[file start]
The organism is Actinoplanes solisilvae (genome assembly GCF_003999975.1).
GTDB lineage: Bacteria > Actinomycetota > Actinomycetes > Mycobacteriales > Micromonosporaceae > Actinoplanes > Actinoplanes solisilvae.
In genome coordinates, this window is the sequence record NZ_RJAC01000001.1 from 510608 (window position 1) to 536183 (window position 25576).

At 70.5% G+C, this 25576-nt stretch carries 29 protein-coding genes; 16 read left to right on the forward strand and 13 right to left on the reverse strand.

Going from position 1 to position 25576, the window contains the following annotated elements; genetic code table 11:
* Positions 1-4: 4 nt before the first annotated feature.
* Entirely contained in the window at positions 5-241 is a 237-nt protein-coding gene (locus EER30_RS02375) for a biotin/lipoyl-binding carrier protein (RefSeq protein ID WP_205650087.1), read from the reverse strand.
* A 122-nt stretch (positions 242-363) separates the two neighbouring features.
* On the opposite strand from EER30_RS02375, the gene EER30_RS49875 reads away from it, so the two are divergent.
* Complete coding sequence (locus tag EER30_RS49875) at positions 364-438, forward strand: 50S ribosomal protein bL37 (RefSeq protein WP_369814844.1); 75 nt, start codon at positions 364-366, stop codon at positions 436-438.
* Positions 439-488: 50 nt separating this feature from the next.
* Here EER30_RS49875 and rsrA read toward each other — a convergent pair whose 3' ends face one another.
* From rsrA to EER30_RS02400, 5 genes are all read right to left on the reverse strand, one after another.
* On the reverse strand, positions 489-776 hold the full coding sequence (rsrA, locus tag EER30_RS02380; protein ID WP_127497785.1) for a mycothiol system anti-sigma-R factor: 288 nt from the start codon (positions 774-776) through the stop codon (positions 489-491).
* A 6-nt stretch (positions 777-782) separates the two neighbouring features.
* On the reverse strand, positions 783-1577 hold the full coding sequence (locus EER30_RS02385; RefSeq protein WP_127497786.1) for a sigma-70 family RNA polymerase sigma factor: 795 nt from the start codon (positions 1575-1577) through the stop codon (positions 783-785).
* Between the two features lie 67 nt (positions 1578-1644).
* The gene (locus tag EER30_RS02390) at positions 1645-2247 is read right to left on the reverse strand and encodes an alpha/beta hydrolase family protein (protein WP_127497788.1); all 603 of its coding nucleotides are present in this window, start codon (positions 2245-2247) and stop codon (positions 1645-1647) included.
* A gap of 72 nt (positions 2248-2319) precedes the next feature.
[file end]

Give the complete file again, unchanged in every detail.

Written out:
The organism is Actinoplanes solisilvae (genome assembly GCF_003999975.1).
GTDB lineage: Bacteria > Actinomycetota > Actinomycetes > Mycobacteriales > Micromonosporaceae > Actinoplanes > Actinoplanes solisilvae.
In genome coordinates, this window is the sequence record NZ_RJAC01000001.1 from 510608 (window position 1) to 536183 (window position 25576).

At 70.5% G+C, this 25576-nt stretch carries 29 protein-coding genes; 16 read left to right on the forward strand and 13 right to left on the reverse strand.

Going from position 1 to position 25576, the window contains the following annotated elements; genetic code table 11:
* Positions 1-4: 4 nt before the first annotated feature.
* Entirely contained in the window at positions 5-241 is a 237-nt protein-coding gene (locus EER30_RS02375) for a biotin/lipoyl-binding carrier protein (RefSeq protein ID WP_205650087.1), read from the reverse strand.
* A 122-nt stretch (positions 242-363) separates the two neighbouring features.
* On the opposite strand from EER30_RS02375, the gene EER30_RS49875 reads away from it, so the two are divergent.
* Complete coding sequence (locus tag EER30_RS49875) at positions 364-438, forward strand: 50S ribosomal protein bL37 (RefSeq protein WP_369814844.1); 75 nt, start codon at positions 364-366, stop codon at positions 436-438.
* Positions 439-488: 50 nt separating this feature from the next.
* Here EER30_RS49875 and rsrA read toward each other — a convergent pair whose 3' ends face one another.
* From rsrA to EER30_RS02400, 5 genes are all read right to left on the reverse strand, one after another.
* On the reverse strand, positions 489-776 hold the full coding sequence (rsrA, locus tag EER30_RS02380; protein ID WP_127497785.1) for a mycothiol system anti-sigma-R factor: 288 nt from the start codon (positions 774-776) through the stop codon (positions 489-491).
* A 6-nt stretch (positions 777-782) separates the two neighbouring features.
* On the reverse strand, positions 783-1577 hold the full coding sequence (locus EER30_RS02385; RefSeq protein WP_127497786.1) for a sigma-70 family RNA polymerase sigma factor: 795 nt from the start codon (positions 1575-1577) through the stop codon (positions 783-785).
* Between the two features lie 67 nt (positions 1578-1644).
* The gene (locus tag EER30_RS02390) at positions 1645-2247 is read right to left on the reverse strand and encodes an alpha/beta hydrolase family protein (protein WP_127497788.1); all 603 of its coding nucleotides are present in this window, start codon (positions 2245-2247) and stop codon (positions 1645-1647) included.
* A gap of 72 nt (positions 2248-2319) precedes the next feature.